20 Watts

20 Watts Reviews Lightspeed Champion’s Life is Sweet! Nice to Meet You by JohnCassillo

Lightspeed Champion's latest effort shows tremendous musical growth

PREVIEW: VISIT Lightspeed Champion’s MySpace
WE GIVE IT: 16/20 Watts

Attempting to avoid as much hyperbole as possible, the amount of growth witnessed on Lightspeed Champion‘s Life is Sweet! Nice to Meet You is staggering. Just two years removed from debut full-length Falling Off the Lavender Bridge, Lightspeed Champion (aka Dev Hynes) comes to us born anew. Gone are the sloppy arrangements of strings and folk-guitar. Same for the constant peril Hynes always seemed to present himself in. For the first time in his career, Hynes has finally reached out and touched every bit of that untapped potential he’s kept in hiding so long.

To this point in his musical catalogue, Hynes has been known mostly as a crass, profane and broken man. Yes, his musical selections have always been interesting, dating back to his time with dance-punk outfit Test Icicles. But here on Life is Sweet!, he’s locked in to a level we’ve never seen from him before. From the introduction “Dead Head Blues,” those who’ve followed his career will notice a sound layered with depth, with his emotions being conveyed more by the musical arrangements than the lyrics themselves. Though his usual appreciatively hokey delivery does come up at different spots here, for the most part Hynes lets the music tell the story– a stark, yet welcome change.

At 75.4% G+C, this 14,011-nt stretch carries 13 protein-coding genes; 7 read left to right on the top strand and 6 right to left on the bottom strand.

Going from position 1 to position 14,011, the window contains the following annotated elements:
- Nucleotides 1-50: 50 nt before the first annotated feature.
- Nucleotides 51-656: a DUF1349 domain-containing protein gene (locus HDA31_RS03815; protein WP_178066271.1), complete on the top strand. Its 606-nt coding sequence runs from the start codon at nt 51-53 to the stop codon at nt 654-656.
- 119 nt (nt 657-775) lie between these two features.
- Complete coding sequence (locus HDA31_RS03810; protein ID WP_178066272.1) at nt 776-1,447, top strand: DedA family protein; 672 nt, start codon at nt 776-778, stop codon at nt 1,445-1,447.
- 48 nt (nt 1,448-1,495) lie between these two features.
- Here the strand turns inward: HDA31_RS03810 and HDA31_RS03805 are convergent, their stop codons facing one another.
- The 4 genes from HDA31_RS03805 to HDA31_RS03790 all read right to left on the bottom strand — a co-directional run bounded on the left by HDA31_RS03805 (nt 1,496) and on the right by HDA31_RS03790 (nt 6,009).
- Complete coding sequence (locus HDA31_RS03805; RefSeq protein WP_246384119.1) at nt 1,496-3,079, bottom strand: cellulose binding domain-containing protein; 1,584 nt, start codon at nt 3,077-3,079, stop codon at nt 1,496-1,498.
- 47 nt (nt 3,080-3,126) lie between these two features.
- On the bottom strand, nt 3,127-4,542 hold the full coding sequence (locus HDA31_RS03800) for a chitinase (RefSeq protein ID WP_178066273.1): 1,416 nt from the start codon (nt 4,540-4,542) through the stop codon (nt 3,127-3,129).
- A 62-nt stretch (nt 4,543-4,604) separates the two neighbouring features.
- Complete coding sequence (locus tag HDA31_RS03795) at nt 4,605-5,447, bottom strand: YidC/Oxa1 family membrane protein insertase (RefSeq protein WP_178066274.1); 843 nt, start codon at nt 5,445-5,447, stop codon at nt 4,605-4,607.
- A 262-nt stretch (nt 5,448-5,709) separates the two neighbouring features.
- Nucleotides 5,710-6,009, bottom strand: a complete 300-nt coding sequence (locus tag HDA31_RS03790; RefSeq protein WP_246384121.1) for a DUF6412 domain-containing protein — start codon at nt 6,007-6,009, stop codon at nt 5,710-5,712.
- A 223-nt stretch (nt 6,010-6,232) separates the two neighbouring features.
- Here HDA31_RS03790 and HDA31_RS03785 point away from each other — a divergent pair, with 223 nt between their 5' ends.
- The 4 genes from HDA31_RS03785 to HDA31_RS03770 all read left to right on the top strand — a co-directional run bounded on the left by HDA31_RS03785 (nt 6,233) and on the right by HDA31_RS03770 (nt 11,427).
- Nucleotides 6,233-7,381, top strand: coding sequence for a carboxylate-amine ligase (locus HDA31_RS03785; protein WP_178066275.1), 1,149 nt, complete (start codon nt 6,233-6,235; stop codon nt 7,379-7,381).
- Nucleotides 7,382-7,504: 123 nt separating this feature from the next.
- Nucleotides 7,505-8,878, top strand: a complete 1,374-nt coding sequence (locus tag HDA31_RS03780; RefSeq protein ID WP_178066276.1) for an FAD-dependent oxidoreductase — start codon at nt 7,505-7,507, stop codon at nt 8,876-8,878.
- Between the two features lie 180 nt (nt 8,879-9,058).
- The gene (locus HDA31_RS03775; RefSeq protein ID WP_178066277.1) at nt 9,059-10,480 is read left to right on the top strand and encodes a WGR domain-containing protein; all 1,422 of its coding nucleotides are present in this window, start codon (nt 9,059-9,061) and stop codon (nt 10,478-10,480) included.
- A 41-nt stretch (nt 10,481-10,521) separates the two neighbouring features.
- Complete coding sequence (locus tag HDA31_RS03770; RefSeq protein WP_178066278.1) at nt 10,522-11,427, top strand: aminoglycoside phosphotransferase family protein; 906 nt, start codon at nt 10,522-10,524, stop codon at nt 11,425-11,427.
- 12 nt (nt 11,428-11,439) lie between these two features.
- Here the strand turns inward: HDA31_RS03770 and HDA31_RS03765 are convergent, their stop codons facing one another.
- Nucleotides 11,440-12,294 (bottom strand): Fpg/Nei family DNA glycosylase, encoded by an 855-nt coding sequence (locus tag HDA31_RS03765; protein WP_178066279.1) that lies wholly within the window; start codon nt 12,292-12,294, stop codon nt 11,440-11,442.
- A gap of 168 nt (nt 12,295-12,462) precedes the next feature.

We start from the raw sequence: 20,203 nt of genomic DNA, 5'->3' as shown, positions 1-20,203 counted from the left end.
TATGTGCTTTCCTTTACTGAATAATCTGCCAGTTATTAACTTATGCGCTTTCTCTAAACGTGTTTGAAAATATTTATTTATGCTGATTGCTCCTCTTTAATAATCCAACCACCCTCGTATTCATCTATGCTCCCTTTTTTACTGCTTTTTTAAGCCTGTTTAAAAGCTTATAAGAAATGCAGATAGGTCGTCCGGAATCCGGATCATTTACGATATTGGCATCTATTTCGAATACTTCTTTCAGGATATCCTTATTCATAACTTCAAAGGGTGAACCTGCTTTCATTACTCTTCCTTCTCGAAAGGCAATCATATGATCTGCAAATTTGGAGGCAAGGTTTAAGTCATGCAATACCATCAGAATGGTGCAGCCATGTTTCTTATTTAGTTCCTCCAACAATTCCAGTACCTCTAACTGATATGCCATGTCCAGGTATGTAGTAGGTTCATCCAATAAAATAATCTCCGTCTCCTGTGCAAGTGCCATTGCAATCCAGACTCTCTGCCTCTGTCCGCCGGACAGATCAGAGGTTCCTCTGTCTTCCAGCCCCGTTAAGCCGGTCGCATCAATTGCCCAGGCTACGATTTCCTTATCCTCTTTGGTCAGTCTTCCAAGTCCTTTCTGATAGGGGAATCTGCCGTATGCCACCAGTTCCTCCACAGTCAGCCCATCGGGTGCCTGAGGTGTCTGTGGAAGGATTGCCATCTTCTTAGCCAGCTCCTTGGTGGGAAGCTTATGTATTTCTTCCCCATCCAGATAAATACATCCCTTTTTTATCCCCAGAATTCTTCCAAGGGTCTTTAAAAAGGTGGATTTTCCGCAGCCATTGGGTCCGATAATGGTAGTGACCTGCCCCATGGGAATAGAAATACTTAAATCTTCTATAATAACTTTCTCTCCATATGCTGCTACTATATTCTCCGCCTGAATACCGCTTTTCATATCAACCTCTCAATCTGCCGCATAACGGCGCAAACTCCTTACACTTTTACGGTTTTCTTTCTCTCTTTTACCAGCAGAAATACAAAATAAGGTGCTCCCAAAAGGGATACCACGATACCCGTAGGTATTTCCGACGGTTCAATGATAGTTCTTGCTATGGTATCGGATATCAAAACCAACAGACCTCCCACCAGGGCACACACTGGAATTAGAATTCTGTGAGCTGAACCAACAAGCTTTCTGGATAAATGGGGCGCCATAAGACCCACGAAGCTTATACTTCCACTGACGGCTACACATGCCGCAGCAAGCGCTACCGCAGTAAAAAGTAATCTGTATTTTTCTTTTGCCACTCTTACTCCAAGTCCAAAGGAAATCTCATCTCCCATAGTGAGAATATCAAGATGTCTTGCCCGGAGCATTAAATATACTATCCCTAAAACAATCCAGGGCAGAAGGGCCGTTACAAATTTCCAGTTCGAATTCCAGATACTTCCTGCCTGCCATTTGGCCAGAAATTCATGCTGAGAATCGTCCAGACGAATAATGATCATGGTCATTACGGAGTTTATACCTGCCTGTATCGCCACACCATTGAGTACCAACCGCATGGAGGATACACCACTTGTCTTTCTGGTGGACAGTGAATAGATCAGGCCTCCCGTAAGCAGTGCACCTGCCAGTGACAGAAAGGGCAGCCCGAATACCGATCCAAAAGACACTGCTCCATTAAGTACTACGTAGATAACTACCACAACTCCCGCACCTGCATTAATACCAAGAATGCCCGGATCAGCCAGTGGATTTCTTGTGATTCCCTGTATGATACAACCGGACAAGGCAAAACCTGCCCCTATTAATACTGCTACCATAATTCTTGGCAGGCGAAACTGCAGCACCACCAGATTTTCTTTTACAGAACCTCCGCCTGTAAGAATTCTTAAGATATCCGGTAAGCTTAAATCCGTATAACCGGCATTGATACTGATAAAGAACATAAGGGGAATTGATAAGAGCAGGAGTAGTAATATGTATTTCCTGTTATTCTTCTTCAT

Never one to stray away from the dramatic, Hynes takes it a step further, employing a more theatrical approach. “Middle of the Dark” allows his soaring vocals to guide a story amidst the building pomp of an all-male chorus, and extensive soloing. While “Faculty of Tears” takes on a fully engaged strings section to carry it through to its dramatic conclusion. Tracks like these, and various others, seem to take cues from Queen‘s best work, and Freddie Mercury‘s own flair for theatrics. While most homages to a band like Queen come off as cheap imitations, Hynes’ take on it remains subtle and tasteful.

Trading in a heavy whit for superior musical arrangements, Life Is Sweet! is a decided departure from the norm for Hynes. While meandering through 15 tracks, he shows off his chops for undertaking everything from doo-wop (“I Don’t Want to Wake Up Alone”) to classical pieces (“Etude Op. 3 ‘Goodnight Michalek'”), and beyond. Though calling him a ‘genius’ may be a stretch, perhaps ‘master’ isn’t too far off anymore.

-John Cassillo

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